China to limit oil exports to North Korea

China says North Korean situation more serious by the day

A shallow 3.5-magnitude quake hit North Korea near the country's nuclear test site Saturday, US seismologists said, in what China's seismic service said was a "suspected explosion", but Seoul deemed it a "natural earthquake".

"World leaders attending the United Nations General Assembly shared the view that North Korea's nuclear weapons pose a threat to the global peace and put their heads together to seek a solution to the problem".

China's Big Four state-owned banks have stopped providing financial services to new North Korean clients, Reuters reported last week, with some measures beginning as early as the end of previous year.

China's official Xinhua News Agency said earlier that its seismic service detected a magnitude 3.4 quake in North Korea and saw the likely cause as an explosion.

The U.N. sanctions were a response to North Korea's sixth nuclear test, which experts said was its biggest by far, earlier this month.

Satellite photos of the area after the September 3 quake showed numerous landslides apparently caused by the massive blast, which North Korea said was an advanced hydrogen bomb.

In August, China's imports from North Korea were $288.3 million, up 84.4 percent from July and down 1 percent from a year ago, based on data on the customs website.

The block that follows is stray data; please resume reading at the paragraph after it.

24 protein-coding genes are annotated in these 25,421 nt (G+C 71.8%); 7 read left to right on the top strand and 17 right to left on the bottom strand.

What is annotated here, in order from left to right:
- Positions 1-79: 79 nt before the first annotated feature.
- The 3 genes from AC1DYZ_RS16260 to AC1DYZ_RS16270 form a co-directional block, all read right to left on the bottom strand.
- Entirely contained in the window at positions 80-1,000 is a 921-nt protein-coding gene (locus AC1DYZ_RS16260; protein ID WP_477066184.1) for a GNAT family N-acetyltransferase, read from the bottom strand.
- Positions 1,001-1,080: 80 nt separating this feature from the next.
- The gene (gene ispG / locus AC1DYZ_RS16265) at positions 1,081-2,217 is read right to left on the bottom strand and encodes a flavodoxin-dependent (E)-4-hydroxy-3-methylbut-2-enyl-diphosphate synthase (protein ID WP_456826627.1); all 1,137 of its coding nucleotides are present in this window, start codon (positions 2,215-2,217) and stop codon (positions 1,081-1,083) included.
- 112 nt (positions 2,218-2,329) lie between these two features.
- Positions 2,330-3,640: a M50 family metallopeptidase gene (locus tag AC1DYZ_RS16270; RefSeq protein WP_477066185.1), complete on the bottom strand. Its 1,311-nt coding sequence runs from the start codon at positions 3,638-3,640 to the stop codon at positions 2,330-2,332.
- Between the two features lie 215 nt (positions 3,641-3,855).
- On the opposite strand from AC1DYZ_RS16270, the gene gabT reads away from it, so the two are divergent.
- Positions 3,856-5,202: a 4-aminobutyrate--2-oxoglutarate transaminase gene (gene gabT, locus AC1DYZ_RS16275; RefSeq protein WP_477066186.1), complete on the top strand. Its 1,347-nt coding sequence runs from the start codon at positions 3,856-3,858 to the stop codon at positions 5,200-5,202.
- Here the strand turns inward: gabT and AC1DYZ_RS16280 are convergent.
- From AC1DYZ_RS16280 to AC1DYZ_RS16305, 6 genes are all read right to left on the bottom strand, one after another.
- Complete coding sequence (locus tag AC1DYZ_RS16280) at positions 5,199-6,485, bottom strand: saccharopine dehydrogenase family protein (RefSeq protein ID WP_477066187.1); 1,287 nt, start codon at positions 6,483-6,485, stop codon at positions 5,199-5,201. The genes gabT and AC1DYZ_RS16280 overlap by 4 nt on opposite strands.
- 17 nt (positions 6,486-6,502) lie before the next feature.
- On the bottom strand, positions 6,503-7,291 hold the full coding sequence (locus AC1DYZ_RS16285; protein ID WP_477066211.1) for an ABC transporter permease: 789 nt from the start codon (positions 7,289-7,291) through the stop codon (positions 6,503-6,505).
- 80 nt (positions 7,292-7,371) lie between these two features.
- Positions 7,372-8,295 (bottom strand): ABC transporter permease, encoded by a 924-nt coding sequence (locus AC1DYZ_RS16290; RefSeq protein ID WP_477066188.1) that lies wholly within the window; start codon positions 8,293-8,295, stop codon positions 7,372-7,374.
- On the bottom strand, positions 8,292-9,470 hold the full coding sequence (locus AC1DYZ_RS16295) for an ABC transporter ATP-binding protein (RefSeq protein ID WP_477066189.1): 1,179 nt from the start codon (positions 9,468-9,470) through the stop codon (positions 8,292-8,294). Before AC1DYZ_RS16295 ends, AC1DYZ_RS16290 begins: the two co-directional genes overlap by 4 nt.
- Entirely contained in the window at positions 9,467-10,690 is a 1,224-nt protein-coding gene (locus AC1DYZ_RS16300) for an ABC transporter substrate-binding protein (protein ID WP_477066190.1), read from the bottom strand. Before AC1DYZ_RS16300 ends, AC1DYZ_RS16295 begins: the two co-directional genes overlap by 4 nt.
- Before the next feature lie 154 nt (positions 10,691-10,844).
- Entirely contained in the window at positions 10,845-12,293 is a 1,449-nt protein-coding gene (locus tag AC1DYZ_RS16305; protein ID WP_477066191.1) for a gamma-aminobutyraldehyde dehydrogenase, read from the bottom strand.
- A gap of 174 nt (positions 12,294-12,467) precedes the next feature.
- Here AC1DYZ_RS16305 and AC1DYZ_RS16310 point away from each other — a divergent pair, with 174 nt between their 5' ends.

He said the quake occurred "about 50km from prior tests" and later added that two seismic events had been registered and it was unlikely they were "man-made". "Analysis ongoing", CTBTO Executive Secretary Lassina Zerbo said in a Twitter post, referring to Sept 3 test.

Beijing's appeal came as a war of words between Donald Trump and Kim Jong-Un escalated, with the young North Korean leader calling the 71-year-old American president a "mentally deranged USA dotard".

North Korea said its recent nuclear test was a detonation of a thermonuclear weapon built for its developmental intercontinental ballistic missiles.

North Korea's Foreign Minister Ri Yong Ho, now in NY for a United Nations meeting, warned on Thursday that Mr Kim could consider a hydrogen bomb test of an unprecedented scale over the Pacific. "The [missile defence system's] sensors and radars we have are focused on North Korea, and the interceptors [used to hit the missiles] are tuned to North Korea".

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